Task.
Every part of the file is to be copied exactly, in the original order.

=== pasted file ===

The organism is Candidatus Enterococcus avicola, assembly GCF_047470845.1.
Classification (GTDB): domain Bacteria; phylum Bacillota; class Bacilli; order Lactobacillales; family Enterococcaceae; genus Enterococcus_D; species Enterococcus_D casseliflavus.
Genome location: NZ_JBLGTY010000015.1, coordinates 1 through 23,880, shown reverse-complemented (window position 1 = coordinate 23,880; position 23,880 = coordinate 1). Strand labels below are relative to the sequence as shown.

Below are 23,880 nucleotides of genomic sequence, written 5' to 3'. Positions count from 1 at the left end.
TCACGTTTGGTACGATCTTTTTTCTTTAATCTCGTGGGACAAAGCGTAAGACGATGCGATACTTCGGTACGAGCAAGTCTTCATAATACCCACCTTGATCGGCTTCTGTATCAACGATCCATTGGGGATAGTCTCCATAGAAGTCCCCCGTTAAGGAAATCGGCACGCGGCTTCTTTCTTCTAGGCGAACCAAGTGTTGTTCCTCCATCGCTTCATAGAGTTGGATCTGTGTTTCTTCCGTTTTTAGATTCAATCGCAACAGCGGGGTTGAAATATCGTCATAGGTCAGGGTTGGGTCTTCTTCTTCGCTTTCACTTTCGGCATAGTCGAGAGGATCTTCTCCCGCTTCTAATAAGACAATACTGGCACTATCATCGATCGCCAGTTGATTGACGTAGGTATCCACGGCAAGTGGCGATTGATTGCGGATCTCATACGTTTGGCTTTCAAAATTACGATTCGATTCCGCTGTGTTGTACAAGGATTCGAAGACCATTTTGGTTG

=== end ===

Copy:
The organism is Candidatus Enterococcus avicola, assembly GCF_047470845.1.
Classification (GTDB): domain Bacteria; phylum Bacillota; class Bacilli; order Lactobacillales; family Enterococcaceae; genus Enterococcus_D; species Enterococcus_D casseliflavus.
Genome location: NZ_JBLGTY010000015.1, coordinates 1 through 23,880, shown reverse-complemented (window position 1 = coordinate 23,880; position 23,880 = coordinate 1). Strand labels below are relative to the sequence as shown.

Below are 23,880 nucleotides of genomic sequence, written 5' to 3'. Positions count from 1 at the left end.
TCACGTTTGGTACGATCTTTTTTCTTTAATCTCGTGGGACAAAGCGTAAGACGATGCGATACTTCGGTACGAGCAAGTCTTCATAATACCCACCTTGATCGGCTTCTGTATCAACGATCCATTGGGGATAGTCTCCATAGAAGTCCCCCGTTAAGGAAATCGGCACGCGGCTTCTTTCTTCTAGGCGAACCAAGTGTTGTTCCTCCATCGCTTCATAGAGTTGGATCTGTGTTTCTTCCGTTTTTAGATTCAATCGCAACAGCGGGGTTGAAATATCGTCATAGGTCAGGGTTGGGTCTTCTTCTTCGCTTTCACTTTCGGCATAGTCGAGAGGATCTTCTCCCGCTTCTAATAAGACAATACTGGCACTATCATCGATCGCCAGTTGATTGACGTAGGTATCCACGGCAAGTGGCGATTGATTGCGGATCTCATACGTTTGGCTTTCAAAATTACGATTCGATTCCGCTGTGTTGTACAAGGATTCGAAGACCATTTTGGTTG